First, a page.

A chipset 412 may be coupled to the bus 410. The chipset 412 may include a memory control hub (MCH) 414. The MCH 414 may include a memory controller 416 that is coupled to a main system memory 418. The main system memory 418 stores data and sequences of instructions that are executed by the CPU 408, or any other device included in the system 400. In some embodiments, the main system memory 418 includes random access memory (RAM); however, the main system memory 418 may be implemented using other memory types such as dynamic RAM (DRAM), synchronous DRAM (SDRAM), and the like. Additional devices may also be coupled to the bus 410, such as multiple CPUs and/or multiple system memories.
In some embodiments, main memory 418 may include a one or more flash memory devices. For example, main memory 418 may include either NAND or NOR flash memory devices, which may provide hundreds of megabytes, or even many gigabytes of storage capacity.
The MCH 414 may also include a graphics interface 420 coupled to a graphics accelerator 422. In one embodiment, the graphics interface 420 is coupled to the graphics accelerator 422 via an accelerated graphics port (AGP). In an embodiment, a display (such as a flat panel display) 440 may be coupled to the graphics interface 420 through, for example, a signal converter that translates a digital representation of an image stored in a storage device such as video memory or system memory into display signals that are interpreted and displayed by the display. The display 440 signals produced by the display device may pass through various control devices before being interpreted by and subsequently displayed on the display.
A hub interface 424 couples the MCH 414 to an input/output control hub (ICH) 426. The ICH 426 provides an interface to input/output (I/O) devices coupled to the computer system 400. The ICH 426 may be coupled to a peripheral component interconnect (PCI) bus. Hence, the ICH 426 includes a PCI bridge 428 that provides an interface to a PCI bus 430. The PCI bridge 428 provides a data path between the CPU 408 and peripheral devices. Additionally, other types of I/O interconnect topologies may be utilized such as the PCI Express® architecture, available through Intel®Corporation of Santa Clara, Calif.
The PCI bus 430 may be coupled to a network interface card (NIC) 432 and one or more disk drive(s) 434. Other devices may be coupled to the PCI bus 430. In addition, the CPU 408 and the MCH 414 may be combined to form a single chip. Furthermore, the graphics accelerator 422 may be included within the MCH 414 in other embodiments.
Additionally, other peripherals coupled to the ICH 426 may include, in various embodiments, integrated drive electronics (IDE) or small computer system interface (SCSI) hard drive(s), universal serial bus (USB) port(s), a keyboard, a mouse, parallel port(s), serial port(s), floppy disk drive(s), digital output support (e.g., digital video interface (DVI)), and the like.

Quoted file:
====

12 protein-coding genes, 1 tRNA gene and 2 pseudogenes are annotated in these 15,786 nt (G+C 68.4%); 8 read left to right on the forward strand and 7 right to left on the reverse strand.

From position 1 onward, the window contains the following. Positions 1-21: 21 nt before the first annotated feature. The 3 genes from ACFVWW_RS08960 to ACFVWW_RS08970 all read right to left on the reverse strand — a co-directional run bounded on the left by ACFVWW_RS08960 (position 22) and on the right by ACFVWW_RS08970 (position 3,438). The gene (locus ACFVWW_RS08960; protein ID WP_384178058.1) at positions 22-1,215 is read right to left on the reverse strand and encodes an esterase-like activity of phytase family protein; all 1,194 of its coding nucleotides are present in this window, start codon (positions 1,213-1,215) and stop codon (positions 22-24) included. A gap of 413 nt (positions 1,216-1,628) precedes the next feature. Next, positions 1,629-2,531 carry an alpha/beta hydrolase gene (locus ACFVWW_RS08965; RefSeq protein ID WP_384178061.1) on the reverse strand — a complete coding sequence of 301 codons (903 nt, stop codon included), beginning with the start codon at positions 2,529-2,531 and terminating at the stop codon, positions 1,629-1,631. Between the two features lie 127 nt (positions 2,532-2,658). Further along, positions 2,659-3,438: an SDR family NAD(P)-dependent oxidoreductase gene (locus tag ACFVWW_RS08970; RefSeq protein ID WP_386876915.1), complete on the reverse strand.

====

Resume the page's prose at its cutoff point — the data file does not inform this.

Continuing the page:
System 400 may further include a basic input/output system (BIOS) 450 to manage, among other things, the boot-up operations of computing system 400. BIOS 450 may be embodied as logic instructions encoded on a memory module such as, e.g., a flash memory module.
In the description and claims, the terms coupled and connected, along with their derivatives, may be used. In particular embodiments, connected may be used to indicate that two or more elements are in direct physical or electrical contact with each other. Coupled may mean that two or more elements are in direct physical or electrical contact. However, coupled may also mean that two or more elements may not be in direct contact with each other, but yet may still cooperate or interact with each other.
Reference in the specification to "one embodiment" or "an embodiment" means that a particular feature, structure, or characteristic described in connection with the embodiment is included in at least an implementation. The appearances of the phrase "in one embodiment" in various places in the specification may or may not be all referring to the same embodiment.
Although embodiments have been described in language specific to structural features and/or methodological acts, it is to be understood that claimed subject matter may not be limited to the specific features or acts described. Rather, the specific features and acts are disclosed as sample forms of implementing the claimed subject matter.
Patent applications by Bryce Horine, Portland, OR US
Patent applications by Gary Brist, Yamhill, OR US
Patent applications by Peter A. Davison, Puyallup, WA US
Patent applications by Stephen H. Hall, Forest Grove, OR US
Patent applications in class Wave guide type (e.g., horn)
Patent applications in all subclasses Wave guide type (e.g., horn)